In a preferred embodiment of the invention, order to further reduce the likelihood of displacement, the lead body may further be provided with a series of curves extending laterally to a lesser extent than the fixation curves, hereafter referred to as “stretch curves”, located proximally and/or distally to the fixation curves in order to prevent tensile forces applied to the lead proximally and/or distally to the fixation curves from dislodging the atrial pacing electrodes. In a preferred embodiment, the lead body may also be made more flexible and pliant proximal and distal to the portion to be located in the superior vena cava.
The lead may carry one or more atrial pacing electrodes for location in the superior vena cava in conjunction with one or more additional pacing electrodes for location in the right ventricle or elsewhere. Additionally or alternatively, the lead may carry cardioversion defibrillation electrodes adapted to be located in the right ventricle, superior vena cava or coronary sinus. Preferably, the lead body distal to the fixation curves is of sufficient length to extend past the desired location of the atrial pacing electrode to the desired location of the ventricular or other pacing electrode and/or cardioversion/defibrillation electrodes.
In several embodiments discussed herein, the lead is typically implanted by first locating the right ventricular pacing electrode in its desired location and subsequently locating the atrial pacing electrode or electrodes in the superior vena cava. This may be accomplished by inserting an internal stylet to straighten the lead body and passing the lead through the vascular system until the ventricular electrode is at its desired location. thereafter withdrawing the internal stylet and moving the lead body distally to allow the fixation curves on the lead body to be displayed in the right atrium, distal to the end of the stylet. The lead may the be pulled proximally to place the atrial pacing electrodes in their desired locations in the superior vena cave After location of the electrodes in the superior vena cava, the stylet is withdrawn completely and the lead is anchored at its site of venous insertion in connection with an implantable pulse generator in a conventional fashion. Alternatively, the lead body may be straightened by means of a guide catheter through which the lead is passed to the desired location of the ventricular pacing electrode, with the guide catheter moved proximally and the lead moved distally to allow the fixation curves to be displayed in the right atrium, followed by the lead being pulled proximally to locate the atrial pacing electrodes in the superior vena cava as discussed above. Location of the lead in embodiments in which the lead is provided with one or more electrodes for location in the coronary sinus, right atrium elsewhere may be accomplished in an analogous fashion.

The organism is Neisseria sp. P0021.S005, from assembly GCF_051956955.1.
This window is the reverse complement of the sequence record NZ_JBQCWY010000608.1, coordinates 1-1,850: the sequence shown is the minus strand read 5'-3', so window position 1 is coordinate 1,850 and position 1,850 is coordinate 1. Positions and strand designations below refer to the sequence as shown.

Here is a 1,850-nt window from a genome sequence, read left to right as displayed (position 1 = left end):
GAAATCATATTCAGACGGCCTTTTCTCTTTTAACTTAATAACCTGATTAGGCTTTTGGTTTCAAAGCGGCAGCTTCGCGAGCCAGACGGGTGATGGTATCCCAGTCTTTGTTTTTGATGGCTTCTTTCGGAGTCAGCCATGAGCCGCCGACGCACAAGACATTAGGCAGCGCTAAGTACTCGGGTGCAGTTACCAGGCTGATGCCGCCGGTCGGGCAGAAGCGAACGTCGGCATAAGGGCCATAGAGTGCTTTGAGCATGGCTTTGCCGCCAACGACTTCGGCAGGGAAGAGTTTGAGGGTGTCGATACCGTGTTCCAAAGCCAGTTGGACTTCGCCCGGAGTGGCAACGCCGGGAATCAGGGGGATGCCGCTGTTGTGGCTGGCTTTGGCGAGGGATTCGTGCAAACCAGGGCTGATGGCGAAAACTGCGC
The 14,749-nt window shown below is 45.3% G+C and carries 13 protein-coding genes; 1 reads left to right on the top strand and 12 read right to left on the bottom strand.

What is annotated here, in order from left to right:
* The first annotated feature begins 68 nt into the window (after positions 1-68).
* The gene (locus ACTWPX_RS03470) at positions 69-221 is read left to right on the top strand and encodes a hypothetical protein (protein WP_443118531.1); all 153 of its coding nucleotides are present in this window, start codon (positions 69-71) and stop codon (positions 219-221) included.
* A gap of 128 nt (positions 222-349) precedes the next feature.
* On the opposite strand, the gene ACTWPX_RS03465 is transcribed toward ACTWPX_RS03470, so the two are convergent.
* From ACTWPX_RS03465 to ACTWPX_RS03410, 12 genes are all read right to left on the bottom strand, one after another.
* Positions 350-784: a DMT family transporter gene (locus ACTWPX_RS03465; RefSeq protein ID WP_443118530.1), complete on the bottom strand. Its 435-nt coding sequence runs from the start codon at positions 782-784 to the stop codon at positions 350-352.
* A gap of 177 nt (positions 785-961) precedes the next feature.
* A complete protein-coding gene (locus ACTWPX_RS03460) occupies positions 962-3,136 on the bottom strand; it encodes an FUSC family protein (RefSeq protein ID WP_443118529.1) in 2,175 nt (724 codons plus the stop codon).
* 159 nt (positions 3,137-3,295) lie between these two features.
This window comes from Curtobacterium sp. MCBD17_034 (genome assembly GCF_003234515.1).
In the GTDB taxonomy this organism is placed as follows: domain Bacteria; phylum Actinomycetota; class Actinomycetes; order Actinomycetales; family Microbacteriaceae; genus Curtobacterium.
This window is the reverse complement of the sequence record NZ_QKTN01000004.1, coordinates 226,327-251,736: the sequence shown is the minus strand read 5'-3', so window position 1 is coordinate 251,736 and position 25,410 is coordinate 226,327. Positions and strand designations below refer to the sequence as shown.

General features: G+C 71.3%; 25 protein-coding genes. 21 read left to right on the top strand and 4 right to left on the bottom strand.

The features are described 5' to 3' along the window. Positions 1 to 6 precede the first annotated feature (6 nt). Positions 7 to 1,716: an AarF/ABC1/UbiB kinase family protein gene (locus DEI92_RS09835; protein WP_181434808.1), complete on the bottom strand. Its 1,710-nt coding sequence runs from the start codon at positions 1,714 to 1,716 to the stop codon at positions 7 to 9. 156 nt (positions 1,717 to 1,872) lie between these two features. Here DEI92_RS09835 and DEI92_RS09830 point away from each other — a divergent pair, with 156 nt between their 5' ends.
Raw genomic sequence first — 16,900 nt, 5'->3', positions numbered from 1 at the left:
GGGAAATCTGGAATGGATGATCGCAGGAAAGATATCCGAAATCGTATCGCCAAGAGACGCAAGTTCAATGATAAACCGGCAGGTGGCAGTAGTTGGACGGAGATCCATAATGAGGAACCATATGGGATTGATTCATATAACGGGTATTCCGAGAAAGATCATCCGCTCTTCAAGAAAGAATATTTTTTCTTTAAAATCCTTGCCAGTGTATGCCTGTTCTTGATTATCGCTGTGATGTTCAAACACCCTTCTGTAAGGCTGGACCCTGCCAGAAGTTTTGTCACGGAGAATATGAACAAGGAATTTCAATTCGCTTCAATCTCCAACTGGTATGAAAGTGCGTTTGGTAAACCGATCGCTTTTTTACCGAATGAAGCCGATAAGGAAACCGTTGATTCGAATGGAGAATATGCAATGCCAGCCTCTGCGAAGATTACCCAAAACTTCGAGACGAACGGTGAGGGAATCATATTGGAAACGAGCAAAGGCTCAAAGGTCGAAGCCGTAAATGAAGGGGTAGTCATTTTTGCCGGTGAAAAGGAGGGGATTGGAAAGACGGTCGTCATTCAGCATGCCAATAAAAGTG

FIG. 1 is a plan view of a first embodiment of a lead according to the present invention.
FIG. 2 is a cross-section through the body of a lead illustrated in FIG. 1.
FIG. 3 is an illustration of the lead of FIGS. 1 and 2 as implanted in a human heart, and coupled to an implantable pulse generator.
FIG. 4 is a view of a second embodiment of a lead according to the present invention, implanted in a human heart and coupled to an implantable pulse generator.
FIG. 5 is a view of a third embodiment of a lead according to the present invention, implanted in a human heart and coupled to an implantable pulse generator.
FIG. 6 is a fourth embodiment of a lead according to the present invention implanted in a human heart and coupled to an implantable pulse generator.
FIG. 7 is a fourth embodiment of a lead according to the present invention, implanted in a human heart and coupled to an implantable pulse generator.
FIG. 8 is a fourth embodiment of a lead according to the present invention, implanted in a human heart and coupled to an implantable pulse generator.
FIG. 9 is a plan view of a lead employing electrodes located on extending tines or arms, for location in the superior vena cava, as implanted in the human heart and coupled to an implantable pulse generator.
FIG. 10 is a figure of a lead employing an active fixation mechanism for location of an atrial pacing electrode in the superior vena cava, as implanted in a human heart and coupled to an implantable pulse generator.